In a recent Q&A, Google said that it is not the case where you need to have all three ‘good’ scores to get any ranking boost. Interestingly, they also stated that once a site hits ‘good’, you don’t need to try to score higher to rank even better. This is, of course, incredibly useful information to get at this stage, as we know that once we’ve hit a certain score, we can invest time in other areas of our SEO strategy.

John Mueller said:

“Once you have reached kind of that good threshold, then that for us is kind of like a pretty high bar, and you are kind of at that stable point. And at that point, like, micro optimizing things like extra milliseconds here and there, that’s not going to do your site in ranking anything specific.”

The main takeaway from this Q&A is that you do not have to get good scores for all three core web vitals to receive a ranking boost. Google stated:

“It is not the case that unless you reach the good threshold for all of the Core Web Vitals metrics, that you have to reach the threshold to get a ranking boost. That’s not the case. In fact, it’s kind of the opposite. You will get a ranking boost for reaching the good threshold for all pages but beyond that point, you don’t get additional boost for reaching it even better. Like if you have your LCP at two seconds and you get it down to one second, we have publicly stated that that will not increase your ranking. However, if you have a slow page, you improve to ten seconds, that could potentially boost your ranking.”

So there you have it, don’t stress about having super high scores, just aim to get your page as fast as it possibly can be.


Google makes it easier for you to report an indexing issue.

Google has added a new feature to report an indexing issue directly to their search team. This means you can directly tell Google if a page which should be showing up in search has randomly disappeared, for instance. You can access this feature in the footer of URL inspection help document and indexing coverage report document.

Before you get too excited, this feature is only available in the US so far, but we are hoping Google allows more people across the world to do the same. 

You can access this button, if you are in the United States, in the footer of the URL inspection help document and indexing coverage report document. This is what it looks like:

So stay tuned UK, this feature should make our lives a lot easier!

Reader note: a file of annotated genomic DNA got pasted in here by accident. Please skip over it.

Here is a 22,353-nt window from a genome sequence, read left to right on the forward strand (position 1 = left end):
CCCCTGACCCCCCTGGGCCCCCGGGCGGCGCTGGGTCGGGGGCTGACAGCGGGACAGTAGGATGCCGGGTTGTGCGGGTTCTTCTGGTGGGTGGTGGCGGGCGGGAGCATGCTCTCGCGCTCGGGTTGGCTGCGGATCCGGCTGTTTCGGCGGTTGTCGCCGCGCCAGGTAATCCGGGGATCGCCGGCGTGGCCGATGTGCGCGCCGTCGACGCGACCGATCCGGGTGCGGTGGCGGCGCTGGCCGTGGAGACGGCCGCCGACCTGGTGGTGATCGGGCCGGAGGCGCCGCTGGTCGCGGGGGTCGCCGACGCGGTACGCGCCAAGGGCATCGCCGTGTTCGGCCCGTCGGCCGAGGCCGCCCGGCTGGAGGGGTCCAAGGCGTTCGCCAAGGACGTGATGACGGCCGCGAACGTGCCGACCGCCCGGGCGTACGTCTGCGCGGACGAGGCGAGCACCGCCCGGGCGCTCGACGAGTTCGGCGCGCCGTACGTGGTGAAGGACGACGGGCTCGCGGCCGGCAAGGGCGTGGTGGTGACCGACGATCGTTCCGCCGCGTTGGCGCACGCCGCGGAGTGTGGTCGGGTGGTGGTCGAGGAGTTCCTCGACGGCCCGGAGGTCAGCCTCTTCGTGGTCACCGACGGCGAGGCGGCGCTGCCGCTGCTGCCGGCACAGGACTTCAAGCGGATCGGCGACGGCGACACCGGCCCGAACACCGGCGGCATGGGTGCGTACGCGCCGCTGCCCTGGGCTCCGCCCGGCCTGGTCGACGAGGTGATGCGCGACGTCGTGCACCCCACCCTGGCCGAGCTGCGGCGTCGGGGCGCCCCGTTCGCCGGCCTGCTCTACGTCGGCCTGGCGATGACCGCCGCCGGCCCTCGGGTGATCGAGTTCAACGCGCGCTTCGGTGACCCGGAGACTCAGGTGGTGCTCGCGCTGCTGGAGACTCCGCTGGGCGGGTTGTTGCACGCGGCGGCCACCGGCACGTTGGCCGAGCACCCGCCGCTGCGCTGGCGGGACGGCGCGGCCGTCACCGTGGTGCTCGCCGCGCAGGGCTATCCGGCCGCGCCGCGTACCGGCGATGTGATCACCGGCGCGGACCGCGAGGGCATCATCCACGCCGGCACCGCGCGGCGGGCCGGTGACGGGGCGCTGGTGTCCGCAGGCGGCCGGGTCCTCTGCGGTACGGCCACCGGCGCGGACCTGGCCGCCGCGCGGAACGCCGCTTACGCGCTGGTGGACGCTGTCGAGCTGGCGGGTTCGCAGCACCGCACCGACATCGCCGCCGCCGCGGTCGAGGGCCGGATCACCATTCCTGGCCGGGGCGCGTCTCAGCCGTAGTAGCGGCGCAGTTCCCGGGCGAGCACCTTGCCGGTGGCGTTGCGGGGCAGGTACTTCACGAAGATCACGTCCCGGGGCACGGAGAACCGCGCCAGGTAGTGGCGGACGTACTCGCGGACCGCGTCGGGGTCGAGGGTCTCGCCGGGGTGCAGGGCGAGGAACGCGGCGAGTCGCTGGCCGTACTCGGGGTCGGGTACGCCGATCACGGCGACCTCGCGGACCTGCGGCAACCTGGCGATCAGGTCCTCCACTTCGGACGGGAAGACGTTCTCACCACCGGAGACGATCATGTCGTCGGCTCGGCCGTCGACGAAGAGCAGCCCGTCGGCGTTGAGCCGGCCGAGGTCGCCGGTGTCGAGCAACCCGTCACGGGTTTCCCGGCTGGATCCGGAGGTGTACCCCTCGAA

Google reveals they do not give preference to content above the fold.

Another heavily debated subject in the world of SEO; will your page rank better if you answer a specific query in the first few lines of your page, or in the area ‘above the fold’?

Over the years, the theory has been proven and then disproven time and time again. This month, Google finally directly answered the age-old question. John Mueller at Google said: “I don’t think we have strong preferences in that regard.” Although a bit vague, this definitely clears a few things up. He went on to say:

“So the main thing is that we want to see some content above the fold. Which means… a part of your page should be visible when a user goes there. So for example if a user goes to your website and they just see a big holiday photo and they have to scroll down a little bit to actually get content about a hotel, then that would be problematic for us.

But if they go to your home page and they see a hall of fame photo on top and also a little bit of information about the hotel, for example for a hotel site, that would be fine. So it’s not purely that the content has to be above the fold. But… some of the content has to be.”

In short, you don’t need to place your ‘SEO focused’ content above the fold in order to rank well for a specific search term. It’s about putting user experience first, making sure users can navigate your page properly and logically find the information they need once they are on the page itself.

As always, stay tuned for the next update next month, and if you have any SEO related questions, please do not hesitate to get in touch!